drop the level production policy and align our monthly production output
    with the forecasted sales for the month. I haven't worked out all the
    numbers yet, but I am quite sure that we will be able to boost our
    earnings quite a bit by making that change."

    "Wait a minute," said Mike Cooper, the production manager,
    from the other side of the room. "Have you considered the effect of that
    change on our workforce and employee morale? We will have to lay off
    people during lean times and scramble to hire more workers during peak
    production periods. That will have a negative effect on our operating
    efficiency and will result in some additional costs for training and
    orientation. My staff and I are in contact with these folks on a daily
    basis. I would hate to have to tell some of these 'nice' folks that they
    were being laid off for a few months, especially when our annual sales
    have been going up. There's got to be a better way!"

    "Gentlemen," said George Brash, sensing that that the arguments
    were getting rather heated. "Let's not jump to any conclusions here. I
    think you both have expressed valid points. On the one hand, we can't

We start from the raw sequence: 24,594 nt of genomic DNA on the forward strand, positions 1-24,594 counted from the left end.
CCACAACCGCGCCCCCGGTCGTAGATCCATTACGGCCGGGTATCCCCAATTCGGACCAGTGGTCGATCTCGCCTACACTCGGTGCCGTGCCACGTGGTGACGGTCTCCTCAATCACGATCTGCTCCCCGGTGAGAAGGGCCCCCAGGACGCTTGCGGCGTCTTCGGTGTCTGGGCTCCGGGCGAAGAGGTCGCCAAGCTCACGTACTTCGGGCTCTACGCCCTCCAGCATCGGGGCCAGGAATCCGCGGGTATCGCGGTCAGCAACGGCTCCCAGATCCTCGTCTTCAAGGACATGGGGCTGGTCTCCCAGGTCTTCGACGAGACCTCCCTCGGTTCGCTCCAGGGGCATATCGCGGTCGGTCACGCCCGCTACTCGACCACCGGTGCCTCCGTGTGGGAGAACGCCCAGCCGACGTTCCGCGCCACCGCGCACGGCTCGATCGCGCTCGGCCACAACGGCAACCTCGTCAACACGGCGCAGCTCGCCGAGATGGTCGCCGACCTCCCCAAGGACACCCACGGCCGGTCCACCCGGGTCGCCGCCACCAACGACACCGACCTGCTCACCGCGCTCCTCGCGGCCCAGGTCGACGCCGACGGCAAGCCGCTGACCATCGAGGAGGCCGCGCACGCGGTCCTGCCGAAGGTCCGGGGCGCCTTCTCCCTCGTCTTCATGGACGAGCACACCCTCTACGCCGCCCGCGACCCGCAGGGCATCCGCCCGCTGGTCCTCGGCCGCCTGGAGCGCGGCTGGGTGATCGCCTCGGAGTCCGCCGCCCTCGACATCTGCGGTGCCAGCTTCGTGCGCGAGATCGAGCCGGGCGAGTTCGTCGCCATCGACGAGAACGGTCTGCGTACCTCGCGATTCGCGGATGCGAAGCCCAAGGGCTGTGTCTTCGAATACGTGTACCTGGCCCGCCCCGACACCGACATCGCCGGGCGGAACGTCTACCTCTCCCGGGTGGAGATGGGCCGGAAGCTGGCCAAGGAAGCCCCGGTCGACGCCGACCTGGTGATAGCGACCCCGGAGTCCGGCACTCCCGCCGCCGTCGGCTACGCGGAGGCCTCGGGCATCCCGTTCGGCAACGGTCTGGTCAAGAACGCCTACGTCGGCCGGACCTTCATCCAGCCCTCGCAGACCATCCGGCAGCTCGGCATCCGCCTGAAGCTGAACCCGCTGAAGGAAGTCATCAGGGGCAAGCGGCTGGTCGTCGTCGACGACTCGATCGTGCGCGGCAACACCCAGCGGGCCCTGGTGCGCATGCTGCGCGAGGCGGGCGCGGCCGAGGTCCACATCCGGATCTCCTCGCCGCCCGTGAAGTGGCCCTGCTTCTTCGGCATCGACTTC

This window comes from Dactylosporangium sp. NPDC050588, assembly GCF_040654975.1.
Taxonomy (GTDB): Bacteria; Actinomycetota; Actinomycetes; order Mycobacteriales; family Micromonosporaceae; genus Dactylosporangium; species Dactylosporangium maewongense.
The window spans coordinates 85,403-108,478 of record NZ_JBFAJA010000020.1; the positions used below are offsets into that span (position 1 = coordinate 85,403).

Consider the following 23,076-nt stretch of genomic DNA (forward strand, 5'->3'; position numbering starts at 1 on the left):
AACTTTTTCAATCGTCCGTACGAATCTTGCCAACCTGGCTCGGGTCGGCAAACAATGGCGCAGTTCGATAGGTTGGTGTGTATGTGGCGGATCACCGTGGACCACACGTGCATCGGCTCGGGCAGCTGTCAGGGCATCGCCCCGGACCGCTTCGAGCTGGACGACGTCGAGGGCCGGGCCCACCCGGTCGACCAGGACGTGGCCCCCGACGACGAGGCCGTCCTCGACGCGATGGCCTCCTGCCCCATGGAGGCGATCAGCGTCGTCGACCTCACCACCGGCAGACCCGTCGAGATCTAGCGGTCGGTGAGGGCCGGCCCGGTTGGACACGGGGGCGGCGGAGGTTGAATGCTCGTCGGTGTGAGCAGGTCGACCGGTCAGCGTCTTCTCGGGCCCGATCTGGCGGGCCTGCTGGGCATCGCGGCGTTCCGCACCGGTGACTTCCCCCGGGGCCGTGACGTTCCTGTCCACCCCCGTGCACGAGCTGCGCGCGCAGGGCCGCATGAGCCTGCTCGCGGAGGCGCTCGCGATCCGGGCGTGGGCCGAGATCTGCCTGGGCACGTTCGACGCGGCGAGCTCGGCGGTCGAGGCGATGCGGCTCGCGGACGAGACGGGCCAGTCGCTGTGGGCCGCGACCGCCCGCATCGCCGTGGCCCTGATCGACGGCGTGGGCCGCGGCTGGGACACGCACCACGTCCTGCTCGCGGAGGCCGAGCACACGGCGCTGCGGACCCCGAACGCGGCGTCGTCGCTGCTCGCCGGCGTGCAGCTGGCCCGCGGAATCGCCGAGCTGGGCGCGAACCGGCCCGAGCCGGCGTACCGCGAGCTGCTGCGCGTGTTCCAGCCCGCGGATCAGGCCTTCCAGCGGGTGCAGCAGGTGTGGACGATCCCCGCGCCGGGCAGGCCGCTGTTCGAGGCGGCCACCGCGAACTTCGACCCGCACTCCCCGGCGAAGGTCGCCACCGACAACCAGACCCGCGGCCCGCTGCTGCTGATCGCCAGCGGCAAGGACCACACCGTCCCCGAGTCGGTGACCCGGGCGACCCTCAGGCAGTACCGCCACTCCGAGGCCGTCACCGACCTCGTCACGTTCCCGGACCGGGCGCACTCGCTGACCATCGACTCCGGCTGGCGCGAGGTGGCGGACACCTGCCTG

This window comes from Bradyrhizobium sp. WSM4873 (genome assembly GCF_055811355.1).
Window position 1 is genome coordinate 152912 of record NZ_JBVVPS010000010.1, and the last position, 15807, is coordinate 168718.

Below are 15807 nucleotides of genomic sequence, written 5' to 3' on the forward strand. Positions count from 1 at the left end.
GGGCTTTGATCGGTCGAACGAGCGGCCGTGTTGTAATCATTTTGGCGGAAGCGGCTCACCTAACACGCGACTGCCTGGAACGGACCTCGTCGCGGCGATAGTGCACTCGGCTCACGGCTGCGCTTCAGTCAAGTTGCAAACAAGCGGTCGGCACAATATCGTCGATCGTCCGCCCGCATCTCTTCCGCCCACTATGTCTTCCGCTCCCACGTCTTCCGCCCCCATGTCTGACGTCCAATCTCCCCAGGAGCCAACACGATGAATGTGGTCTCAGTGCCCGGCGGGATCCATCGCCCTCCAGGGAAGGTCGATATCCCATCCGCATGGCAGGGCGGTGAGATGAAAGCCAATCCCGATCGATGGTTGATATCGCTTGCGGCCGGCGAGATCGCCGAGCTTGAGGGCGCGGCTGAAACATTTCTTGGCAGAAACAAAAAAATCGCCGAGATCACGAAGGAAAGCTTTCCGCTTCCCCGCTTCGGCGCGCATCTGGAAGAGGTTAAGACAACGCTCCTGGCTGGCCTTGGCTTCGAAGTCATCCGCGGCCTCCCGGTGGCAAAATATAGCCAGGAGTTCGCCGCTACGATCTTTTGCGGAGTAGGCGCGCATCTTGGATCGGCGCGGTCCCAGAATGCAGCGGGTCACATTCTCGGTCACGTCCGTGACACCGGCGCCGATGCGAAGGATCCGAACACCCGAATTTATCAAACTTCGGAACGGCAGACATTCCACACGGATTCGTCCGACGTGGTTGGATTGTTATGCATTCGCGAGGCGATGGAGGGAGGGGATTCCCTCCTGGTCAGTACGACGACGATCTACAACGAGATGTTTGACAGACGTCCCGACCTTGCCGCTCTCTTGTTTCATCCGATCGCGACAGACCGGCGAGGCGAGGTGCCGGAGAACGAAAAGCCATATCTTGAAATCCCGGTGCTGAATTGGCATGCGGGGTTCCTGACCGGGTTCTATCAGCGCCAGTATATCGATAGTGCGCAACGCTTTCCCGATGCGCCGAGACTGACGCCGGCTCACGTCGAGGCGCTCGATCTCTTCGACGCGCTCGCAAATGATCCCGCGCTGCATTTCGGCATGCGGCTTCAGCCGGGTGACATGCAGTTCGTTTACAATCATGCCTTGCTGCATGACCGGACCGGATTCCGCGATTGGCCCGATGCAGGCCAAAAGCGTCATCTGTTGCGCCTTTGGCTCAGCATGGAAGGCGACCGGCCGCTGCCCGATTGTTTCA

lose sight of the fact that we value our employees and must continue
    caring for them. Yet on the other, we have a responsibility to our
    shareholders. We cannot let our earnings and stock price keep on
    dropping, especially considering the fact that our sales have been going
    up on a consistent basis. As you all know, the market can be merciless,
    once the analysts change their tone. Matt, why don't you do the necessary
    number crunching and present the results at our next meeting. Let's
    analyze all aspects of our working capital management policies and try
    and come up with the best possible alternative. I think this experience
    clearly proves that in our business, as in most businesses, Timing is
    everything!"

    Table 1

    Superior Outboard Motors
    Income Statement

    Sales $ 28,800,000
    Cost of Goods Sold 20,160,000
    Gross Profit 8,640,000
    Overheads 4,809,600
    Depreciation 1,000,000
    Earnings before Interest & taxes 2,830,400
    Interest 1,500,000
    Earnings before taxes 1,330,400
    Taxes 466,400
    Net Income 864,000

    Table 2
    Balance Sheet

    Cash 918,280 Accounts Payable 1,680,000
    Accounts Receivable 129,600 Short-term Debt -
    Inventory 4,060,000

    Total Current Assets 5,107,880 Total Current Liabilities 1,680,000

    LTD 10,820,000

    Net Fixed Assets 13,152, 120 Total Liabilities 12,500,000

    Equity (1 million shares) 5,760,000

    Total Assets 18,260,000 LiabilitieOwners Equity 18,260,000

    Table 3
    Monthly Sales (units), Production Output (units), and Inventory Values
    Beg. Inv. Production Sales End. Inv Value @ 2800 Ea

    January 1450 600 0 2050 5,740,000
    February 2050 600 0 2650 7,420,000
    March 2650 600 200 3050 8,540,000
    April 3050 600 600 3050 8,540,000
    May 3050 600 1200 2450 6,860,000
    June 2450 600 1500 1550 4,340,000
    July 1550 600 1640 510 1,428,000
    August 510 600 1000 110 308,000
    Sept 110 600 700 10 28,000
    Oct 10 600 200 410 1,148,000
    Nov 410 600 106 904 2,531,200
    Dec 904 600 54 1450 4,060,000